Analysis of skull morphometric characters in diurnal raptors (Accipitriformes and Falconiformes)

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Abstract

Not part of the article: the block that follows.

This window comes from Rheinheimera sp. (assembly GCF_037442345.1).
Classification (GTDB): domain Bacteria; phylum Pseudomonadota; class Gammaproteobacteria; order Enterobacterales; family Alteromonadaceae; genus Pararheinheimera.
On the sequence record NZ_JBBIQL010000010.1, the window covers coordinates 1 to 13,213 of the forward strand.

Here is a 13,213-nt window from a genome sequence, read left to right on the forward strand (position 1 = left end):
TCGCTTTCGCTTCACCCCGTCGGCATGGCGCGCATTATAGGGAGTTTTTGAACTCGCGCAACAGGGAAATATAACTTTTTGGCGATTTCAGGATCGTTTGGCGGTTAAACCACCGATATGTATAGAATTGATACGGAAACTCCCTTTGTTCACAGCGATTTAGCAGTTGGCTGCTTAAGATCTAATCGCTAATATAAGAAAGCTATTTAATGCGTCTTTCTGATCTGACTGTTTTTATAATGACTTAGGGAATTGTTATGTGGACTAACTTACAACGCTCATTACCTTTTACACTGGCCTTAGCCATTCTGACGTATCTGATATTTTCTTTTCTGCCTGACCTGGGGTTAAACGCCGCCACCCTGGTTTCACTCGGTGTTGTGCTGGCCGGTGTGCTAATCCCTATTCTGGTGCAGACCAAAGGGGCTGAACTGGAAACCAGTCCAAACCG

Diurnal birds of prey (Accipitriformes and Falconiformes) has traditionally been known as comprising a single order. Recently, this classification has been used in the non-taxonomic sense as referring to a convergent group of birds that are largely classified as predatory birds. Although these birds are similar in their morphology, the species differ in their foraging methods and prey preference. The cranial shape and the physical attributes determine the efficiency of the resource use. The aim of this study is to increase our knowledge of the relationship between skull shape, prey preference, and foraging habits. A geometric morphometric approach was used to analyse two-dimensional cranial landmarks. We used principal component (PC) analyses on measurements that may be related to prey preference and foraging habits. The PCs are resulted described the relative height of the skull and beak, the variation in the relative size, the orientation and robustness of the lacrimal bone, the variation in the relative size of the neurocranium compared to the viscerocranium, and the orientation of the palatine bone. The dietary categories significantly overlap. The skull morphology reflects more on foraging habits than diet or prey preference.

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